Wherever you go on the Adriatic coast, remember to pack plastic sandals or sea shoes: sharp rocks and sea urchins are frequent hazards. A parasol or beach-tent will help to keep young heads out of the sun.
Outdoor ActivitiesCroatia is blessed with a thrilling range of all-the-family activities, most of which can be geared up to suit children of different ages. Sea kayaking is hugely popular in Dubrovnik and the Dalmatian islands; while windsurfing schools make good use of Adriatic breezes in resorts such as Bol on Brač and Viganj on the Pelješac peninsula. The provision of biking trails has mushroomed all over the Adriatic in recent years, with spring and autumn the ideal seasons to take to two wheels. Rafting companies abound on the banks of the Cetina near the resort town of Omiš, offering an exhilarating white-water ride through spectacular scenery.
Just inland from Biograd na Moru, Vransko Jezero Adrenaline Park (pp-vransko-jezero.hr) is part of the Vransko Jezero nature park, so you can observe the reedy lake and its bird life before tackling the park’s zip-lines and high-wire walkways –which include plenty of low-altitude options for younger kids.The Kupjak Adrenaline Park near Delnice in GorskiKotar (adrenalinpark.com.hr) has a slightly more demanding high-wire park for the over-9s, as well as kids’ paintball and archery sessions for those who book in advance.
For older children, zip-lines across the Cetina river near Omiš, and across the Pazin Gorge in Istria are guaranteed to get the adrenaline flowing.
Museums and Science ParksRecent years have seen huge improvements in the provision of museum content that is both engaging and educational at the same time. One of the best places in Croatia to take inquisitive kids is the Krapina Neanderthal Museum (www.mkn.mhz.hr),which sets the hairy hominid in the title in the context of the whole history of life on earth. Situated in a large sloping private garden, the Science Park in Oroslavlje (www.parkznanosti.com) is a fun way to explore basic physics, with a sequence of interactive learning stations that help kids learn about mass and velocity, human senses – or simply have fun bashing things.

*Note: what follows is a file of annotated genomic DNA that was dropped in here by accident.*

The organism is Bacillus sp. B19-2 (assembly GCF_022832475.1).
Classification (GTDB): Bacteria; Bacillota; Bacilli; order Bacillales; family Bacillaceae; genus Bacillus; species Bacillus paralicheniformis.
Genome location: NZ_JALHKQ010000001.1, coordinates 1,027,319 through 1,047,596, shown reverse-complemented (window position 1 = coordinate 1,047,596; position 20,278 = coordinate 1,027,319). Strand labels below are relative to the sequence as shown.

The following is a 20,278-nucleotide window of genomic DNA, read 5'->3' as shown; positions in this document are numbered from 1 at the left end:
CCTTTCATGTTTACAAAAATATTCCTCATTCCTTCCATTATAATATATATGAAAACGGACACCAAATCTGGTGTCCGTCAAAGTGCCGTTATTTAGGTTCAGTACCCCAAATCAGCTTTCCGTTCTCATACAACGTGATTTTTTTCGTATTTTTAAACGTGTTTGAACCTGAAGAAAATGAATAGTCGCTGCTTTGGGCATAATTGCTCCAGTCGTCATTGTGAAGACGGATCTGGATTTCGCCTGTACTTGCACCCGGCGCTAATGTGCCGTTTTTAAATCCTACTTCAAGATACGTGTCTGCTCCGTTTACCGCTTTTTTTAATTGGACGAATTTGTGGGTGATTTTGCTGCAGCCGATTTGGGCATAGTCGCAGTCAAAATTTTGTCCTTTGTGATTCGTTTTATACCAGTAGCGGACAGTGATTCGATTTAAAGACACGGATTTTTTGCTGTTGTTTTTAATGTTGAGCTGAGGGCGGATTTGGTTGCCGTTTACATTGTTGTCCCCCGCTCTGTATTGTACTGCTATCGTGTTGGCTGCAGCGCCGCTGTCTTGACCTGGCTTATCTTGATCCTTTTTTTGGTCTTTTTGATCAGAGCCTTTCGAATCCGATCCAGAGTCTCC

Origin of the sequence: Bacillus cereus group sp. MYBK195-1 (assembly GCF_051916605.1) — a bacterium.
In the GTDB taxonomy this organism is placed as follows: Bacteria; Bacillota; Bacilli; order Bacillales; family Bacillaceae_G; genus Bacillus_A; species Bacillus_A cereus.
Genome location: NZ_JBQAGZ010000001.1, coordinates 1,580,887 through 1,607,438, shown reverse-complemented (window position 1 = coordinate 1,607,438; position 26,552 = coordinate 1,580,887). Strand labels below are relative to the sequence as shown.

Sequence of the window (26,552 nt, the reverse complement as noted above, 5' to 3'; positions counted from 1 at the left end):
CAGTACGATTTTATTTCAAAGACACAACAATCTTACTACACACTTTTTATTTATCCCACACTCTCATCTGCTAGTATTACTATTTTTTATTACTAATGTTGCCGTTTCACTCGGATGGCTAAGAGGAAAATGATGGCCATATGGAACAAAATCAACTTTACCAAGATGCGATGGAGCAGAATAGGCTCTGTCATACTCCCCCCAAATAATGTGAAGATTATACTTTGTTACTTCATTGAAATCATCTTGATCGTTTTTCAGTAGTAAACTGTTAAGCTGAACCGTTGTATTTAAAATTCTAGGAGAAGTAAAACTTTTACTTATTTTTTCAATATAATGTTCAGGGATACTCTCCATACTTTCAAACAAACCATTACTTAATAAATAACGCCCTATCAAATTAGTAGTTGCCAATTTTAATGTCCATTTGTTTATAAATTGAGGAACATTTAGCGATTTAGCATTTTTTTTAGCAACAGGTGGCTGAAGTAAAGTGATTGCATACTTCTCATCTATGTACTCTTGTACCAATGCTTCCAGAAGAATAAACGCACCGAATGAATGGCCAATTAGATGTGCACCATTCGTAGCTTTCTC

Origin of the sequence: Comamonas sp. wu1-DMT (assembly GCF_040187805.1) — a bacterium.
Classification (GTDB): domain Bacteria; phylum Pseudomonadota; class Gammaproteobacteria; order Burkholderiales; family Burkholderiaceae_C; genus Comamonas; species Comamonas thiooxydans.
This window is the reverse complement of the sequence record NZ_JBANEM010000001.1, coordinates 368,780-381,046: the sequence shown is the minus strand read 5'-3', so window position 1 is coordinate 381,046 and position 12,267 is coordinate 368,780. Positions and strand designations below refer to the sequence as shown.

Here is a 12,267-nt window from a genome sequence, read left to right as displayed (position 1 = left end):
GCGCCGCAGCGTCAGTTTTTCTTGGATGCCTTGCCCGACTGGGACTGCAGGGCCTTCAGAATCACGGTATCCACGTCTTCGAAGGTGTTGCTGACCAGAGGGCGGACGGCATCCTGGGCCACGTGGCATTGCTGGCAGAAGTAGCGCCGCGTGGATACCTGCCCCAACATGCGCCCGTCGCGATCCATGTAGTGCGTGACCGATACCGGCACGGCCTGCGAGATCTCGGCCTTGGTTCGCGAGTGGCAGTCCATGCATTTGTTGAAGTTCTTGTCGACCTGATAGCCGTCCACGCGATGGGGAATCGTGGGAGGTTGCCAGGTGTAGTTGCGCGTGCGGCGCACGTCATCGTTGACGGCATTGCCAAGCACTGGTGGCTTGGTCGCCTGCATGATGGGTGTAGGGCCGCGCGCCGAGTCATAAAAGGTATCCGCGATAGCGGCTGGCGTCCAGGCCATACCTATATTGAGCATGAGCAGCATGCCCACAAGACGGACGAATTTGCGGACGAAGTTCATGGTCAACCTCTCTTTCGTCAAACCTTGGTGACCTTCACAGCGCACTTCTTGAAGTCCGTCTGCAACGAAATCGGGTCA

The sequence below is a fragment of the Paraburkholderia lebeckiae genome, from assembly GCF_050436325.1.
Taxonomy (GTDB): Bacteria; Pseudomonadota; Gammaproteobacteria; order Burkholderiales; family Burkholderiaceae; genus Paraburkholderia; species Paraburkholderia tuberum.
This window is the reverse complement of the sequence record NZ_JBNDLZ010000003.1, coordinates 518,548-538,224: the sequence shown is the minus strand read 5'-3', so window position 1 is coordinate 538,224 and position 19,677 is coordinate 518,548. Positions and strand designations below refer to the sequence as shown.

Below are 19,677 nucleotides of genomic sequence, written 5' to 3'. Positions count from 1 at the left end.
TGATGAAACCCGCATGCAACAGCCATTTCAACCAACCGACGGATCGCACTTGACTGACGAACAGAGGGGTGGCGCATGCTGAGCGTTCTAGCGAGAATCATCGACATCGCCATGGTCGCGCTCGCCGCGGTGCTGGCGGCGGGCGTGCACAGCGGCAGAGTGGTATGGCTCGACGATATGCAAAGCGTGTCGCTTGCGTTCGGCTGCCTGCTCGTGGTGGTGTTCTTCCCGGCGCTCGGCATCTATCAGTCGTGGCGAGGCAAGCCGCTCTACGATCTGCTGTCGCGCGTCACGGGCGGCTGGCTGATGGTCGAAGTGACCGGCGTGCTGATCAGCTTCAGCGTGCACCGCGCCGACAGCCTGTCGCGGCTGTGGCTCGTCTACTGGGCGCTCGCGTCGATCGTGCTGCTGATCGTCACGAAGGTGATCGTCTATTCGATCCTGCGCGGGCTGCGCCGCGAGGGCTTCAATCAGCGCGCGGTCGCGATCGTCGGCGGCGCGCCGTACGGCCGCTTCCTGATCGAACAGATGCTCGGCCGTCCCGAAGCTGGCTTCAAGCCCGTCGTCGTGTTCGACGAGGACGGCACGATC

Another must-visit for would-be scientists is the Technical Museum in Zagreb (tmnt.hr),harbouring a parade of vintage vehicles alongside a display devoted to Croatian-born inventor and electric-power pioneer Nikola Tesla. For kids with a rich historical imagination, the Barone Fortress in Šibenik (www.tvrdjava-kulture.hr) offers a virtual reality-aided trip back into the tumultuous world of the Seventeenth Century.
Ranging further afield, Med dvemi vodami (local dialect for “Between Two Rivers”; www.med-dvemi-vodami.info) in the eastern county of Međimurje is a water-themed natural history museum that uses interactive exhibits to teach visitors about the need to conserve the natural environment, there’s also an outdoor play-park.
Situated in a medieval castle in Ogulin, Ivana’s House of Fairy Tales (ivaninaucabajke.hr) celebrates Croatia’s foremost writer of fairy tales IvanaBrlić-Mažuranić with an innovative display that includes animated films, interactive games, and otherworldly creatures both good and bad.
Istria’s Dinopark Funtana (www.dinopark.hr) with its stomping and roaring lizards (and the odd fairground ride) is both great fun and also pretty educational if you stop to read the captions detailing when and where these creatures lived.
Enormously diverting and eminently instagrammable are the optical tricks on show at the Museums of Illusions (muzejiluzija.com) in both Zagreb and Zadar – the puzzles on sale in the gift shop make for a great souvenir option.